National Poetry Month, Day 29: Mike Dockins

Today on the penultimate day of NPM I feature my good friend Mike Dockins, author of Slouching in the Path of a Comet (Sage Hill Press, 2007) and the forthcoming “Letter to So-and-So from Wherever” (C&R Press, due out, we hope, in January). Mike and I studied together in school and have kept in touch for many years. He favors letter poems (there exists a seven-page poem called “Letter to Meserve from Orgeval”), and together we’re in the midst of a postcard poem project: he writes me a poem on a postcard and mails it off; I read it, write a response, and mail one back. It’s been great fun, and stay tuned because there will be more news on that tomorrow!

For today, please enjoy “Splitting the Atom for Dummies.”

Splitting the Atom for Dummies

America the plum blossoms are falling.
—Allen Ginsberg

The atom cannot remember its baby-
hood, when it was whole. At a state fair,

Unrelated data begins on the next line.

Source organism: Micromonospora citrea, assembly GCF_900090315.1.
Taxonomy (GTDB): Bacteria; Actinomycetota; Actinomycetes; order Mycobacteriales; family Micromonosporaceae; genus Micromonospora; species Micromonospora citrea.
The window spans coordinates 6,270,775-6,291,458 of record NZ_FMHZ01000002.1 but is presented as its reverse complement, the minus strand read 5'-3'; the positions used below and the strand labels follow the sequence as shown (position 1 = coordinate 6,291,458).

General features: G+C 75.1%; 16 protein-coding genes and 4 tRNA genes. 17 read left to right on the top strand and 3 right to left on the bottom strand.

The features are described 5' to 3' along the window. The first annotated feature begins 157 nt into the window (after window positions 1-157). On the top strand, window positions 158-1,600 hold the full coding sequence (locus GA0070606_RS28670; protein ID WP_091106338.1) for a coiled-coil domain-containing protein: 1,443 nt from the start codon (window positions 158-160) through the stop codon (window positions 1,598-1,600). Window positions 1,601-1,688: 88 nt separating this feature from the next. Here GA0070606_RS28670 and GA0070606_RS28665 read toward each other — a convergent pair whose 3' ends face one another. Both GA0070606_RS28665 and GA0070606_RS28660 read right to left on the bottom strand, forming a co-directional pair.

west of someplace, a muscled barker
whomped it with a rubber mallet.

This was the atom’s bildungsroman:
it traveled the world, splitting itself

over islands, atolls, & fishing villages.
The atom learned Japanese, composed

lucid odes to harbors, to wings, to light—
little flashes of genius piloting down

through bright mornings, alighting
on bookshelves as thin, papery Buddhas.

(© Mike Dockins)

Check out Tupelo Press

I just wanted to give a little plug for Tupelo Press, a small poetry press that’s doing a couple of very cool projects. My friend Mike Dockins is participating in the 30/30 Project, short for 30 poems in 30 days. It’s been fun for me to bop in and out and see what Mike and others are writing; a poem every day is no small feat!

There’s also a collaborative poem-writing project called The Million Line Poem, which I think anyone can contribute to (though I can’t quite figure out how). In any event, it’s a neat project.

Thanks, Tupelo!